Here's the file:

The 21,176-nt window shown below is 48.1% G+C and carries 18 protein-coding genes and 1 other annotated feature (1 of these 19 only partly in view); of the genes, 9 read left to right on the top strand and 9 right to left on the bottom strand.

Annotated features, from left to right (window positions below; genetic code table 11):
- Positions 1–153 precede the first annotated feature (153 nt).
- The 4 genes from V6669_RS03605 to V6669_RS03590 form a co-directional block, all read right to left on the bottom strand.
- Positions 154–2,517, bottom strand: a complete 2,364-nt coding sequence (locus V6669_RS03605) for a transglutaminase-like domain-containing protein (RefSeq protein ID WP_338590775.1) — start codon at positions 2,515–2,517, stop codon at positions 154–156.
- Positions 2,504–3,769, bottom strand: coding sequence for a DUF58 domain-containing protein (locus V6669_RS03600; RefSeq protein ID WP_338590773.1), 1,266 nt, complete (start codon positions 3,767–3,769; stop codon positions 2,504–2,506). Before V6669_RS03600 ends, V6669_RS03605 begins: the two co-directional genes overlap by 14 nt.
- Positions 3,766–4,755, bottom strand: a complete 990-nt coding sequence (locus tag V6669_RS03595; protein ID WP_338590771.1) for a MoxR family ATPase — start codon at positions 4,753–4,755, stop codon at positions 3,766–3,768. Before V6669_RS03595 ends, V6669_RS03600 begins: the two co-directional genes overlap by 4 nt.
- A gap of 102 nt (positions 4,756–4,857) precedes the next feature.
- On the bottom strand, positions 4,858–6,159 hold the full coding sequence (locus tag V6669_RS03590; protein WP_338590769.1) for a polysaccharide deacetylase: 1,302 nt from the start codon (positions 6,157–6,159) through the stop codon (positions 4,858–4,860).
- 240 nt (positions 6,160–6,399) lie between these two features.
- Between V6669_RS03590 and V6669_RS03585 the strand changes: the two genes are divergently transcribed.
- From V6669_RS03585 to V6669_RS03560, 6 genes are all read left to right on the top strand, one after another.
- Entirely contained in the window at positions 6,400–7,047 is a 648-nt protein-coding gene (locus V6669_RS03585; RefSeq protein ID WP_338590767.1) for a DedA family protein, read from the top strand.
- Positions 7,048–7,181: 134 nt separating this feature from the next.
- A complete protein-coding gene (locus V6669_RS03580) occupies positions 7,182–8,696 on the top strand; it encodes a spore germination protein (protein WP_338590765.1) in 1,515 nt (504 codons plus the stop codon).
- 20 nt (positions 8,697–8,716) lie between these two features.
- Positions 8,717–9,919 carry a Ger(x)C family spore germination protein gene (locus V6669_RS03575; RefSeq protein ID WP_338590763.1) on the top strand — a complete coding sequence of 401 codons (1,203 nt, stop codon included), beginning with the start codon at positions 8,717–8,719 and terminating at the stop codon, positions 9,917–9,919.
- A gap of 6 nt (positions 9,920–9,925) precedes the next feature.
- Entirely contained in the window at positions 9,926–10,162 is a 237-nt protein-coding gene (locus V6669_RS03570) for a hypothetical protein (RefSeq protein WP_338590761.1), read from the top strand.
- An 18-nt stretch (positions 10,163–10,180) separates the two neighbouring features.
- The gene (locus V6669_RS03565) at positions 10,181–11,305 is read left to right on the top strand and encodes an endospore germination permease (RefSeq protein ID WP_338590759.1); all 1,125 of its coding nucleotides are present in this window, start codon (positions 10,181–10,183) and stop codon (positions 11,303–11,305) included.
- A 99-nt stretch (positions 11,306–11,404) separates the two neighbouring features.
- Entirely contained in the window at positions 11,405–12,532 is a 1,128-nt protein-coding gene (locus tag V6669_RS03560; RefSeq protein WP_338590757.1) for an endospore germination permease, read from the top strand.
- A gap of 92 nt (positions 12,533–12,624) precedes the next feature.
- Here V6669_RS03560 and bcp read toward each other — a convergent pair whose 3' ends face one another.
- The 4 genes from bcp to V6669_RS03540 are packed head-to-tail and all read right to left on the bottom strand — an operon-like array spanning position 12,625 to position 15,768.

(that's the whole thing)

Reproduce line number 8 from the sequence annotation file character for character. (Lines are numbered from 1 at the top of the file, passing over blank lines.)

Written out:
- A gap of 102 nt (positions 4,756–4,857) precedes the next feature.